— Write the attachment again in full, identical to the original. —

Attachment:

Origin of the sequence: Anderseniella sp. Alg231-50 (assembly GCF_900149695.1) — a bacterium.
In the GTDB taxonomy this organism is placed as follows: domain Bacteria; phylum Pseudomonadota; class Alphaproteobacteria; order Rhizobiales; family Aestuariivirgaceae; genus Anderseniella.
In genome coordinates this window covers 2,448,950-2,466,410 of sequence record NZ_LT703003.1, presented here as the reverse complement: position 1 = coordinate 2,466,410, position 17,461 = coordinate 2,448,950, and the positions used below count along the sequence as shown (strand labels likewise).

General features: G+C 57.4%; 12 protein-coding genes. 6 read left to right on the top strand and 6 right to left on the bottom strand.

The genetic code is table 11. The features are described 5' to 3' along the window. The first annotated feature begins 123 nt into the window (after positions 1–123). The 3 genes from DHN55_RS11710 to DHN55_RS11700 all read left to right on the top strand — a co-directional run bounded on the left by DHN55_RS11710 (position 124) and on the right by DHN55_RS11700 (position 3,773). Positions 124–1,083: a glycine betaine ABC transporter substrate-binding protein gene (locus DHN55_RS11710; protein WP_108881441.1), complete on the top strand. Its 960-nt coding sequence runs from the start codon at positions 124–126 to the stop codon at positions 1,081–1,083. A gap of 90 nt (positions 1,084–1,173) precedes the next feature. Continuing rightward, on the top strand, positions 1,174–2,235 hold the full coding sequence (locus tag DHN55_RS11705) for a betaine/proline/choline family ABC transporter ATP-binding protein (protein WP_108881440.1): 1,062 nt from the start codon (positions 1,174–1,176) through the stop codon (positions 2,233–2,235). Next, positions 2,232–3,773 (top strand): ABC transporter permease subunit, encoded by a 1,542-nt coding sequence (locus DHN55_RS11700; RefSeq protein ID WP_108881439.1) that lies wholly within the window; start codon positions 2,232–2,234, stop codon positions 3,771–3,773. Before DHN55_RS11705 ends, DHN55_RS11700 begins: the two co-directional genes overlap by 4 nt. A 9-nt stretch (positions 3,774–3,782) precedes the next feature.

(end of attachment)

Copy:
Origin of the sequence: Anderseniella sp. Alg231-50 (assembly GCF_900149695.1) — a bacterium.
In the GTDB taxonomy this organism is placed as follows: domain Bacteria; phylum Pseudomonadota; class Alphaproteobacteria; order Rhizobiales; family Aestuariivirgaceae; genus Anderseniella.
In genome coordinates this window covers 2,448,950-2,466,410 of sequence record NZ_LT703003.1, presented here as the reverse complement: position 1 = coordinate 2,466,410, position 17,461 = coordinate 2,448,950, and the positions used below count along the sequence as shown (strand labels likewise).

General features: G+C 57.4%; 12 protein-coding genes. 6 read left to right on the top strand and 6 right to left on the bottom strand.

The genetic code is table 11. The features are described 5' to 3' along the window. The first annotated feature begins 123 nt into the window (after positions 1–123). The 3 genes from DHN55_RS11710 to DHN55_RS11700 all read left to right on the top strand — a co-directional run bounded on the left by DHN55_RS11710 (position 124) and on the right by DHN55_RS11700 (position 3,773). Positions 124–1,083: a glycine betaine ABC transporter substrate-binding protein gene (locus DHN55_RS11710; protein WP_108881441.1), complete on the top strand. Its 960-nt coding sequence runs from the start codon at positions 124–126 to the stop codon at positions 1,081–1,083. A gap of 90 nt (positions 1,084–1,173) precedes the next feature. Continuing rightward, on the top strand, positions 1,174–2,235 hold the full coding sequence (locus tag DHN55_RS11705) for a betaine/proline/choline family ABC transporter ATP-binding protein (protein WP_108881440.1): 1,062 nt from the start codon (positions 1,174–1,176) through the stop codon (positions 2,233–2,235). Next, positions 2,232–3,773 (top strand): ABC transporter permease subunit, encoded by a 1,542-nt coding sequence (locus DHN55_RS11700; RefSeq protein ID WP_108881439.1) that lies wholly within the window; start codon positions 2,232–2,234, stop codon positions 3,771–3,773. Before DHN55_RS11705 ends, DHN55_RS11700 begins: the two co-directional genes overlap by 4 nt. A 9-nt stretch (positions 3,774–3,782) precedes the next feature.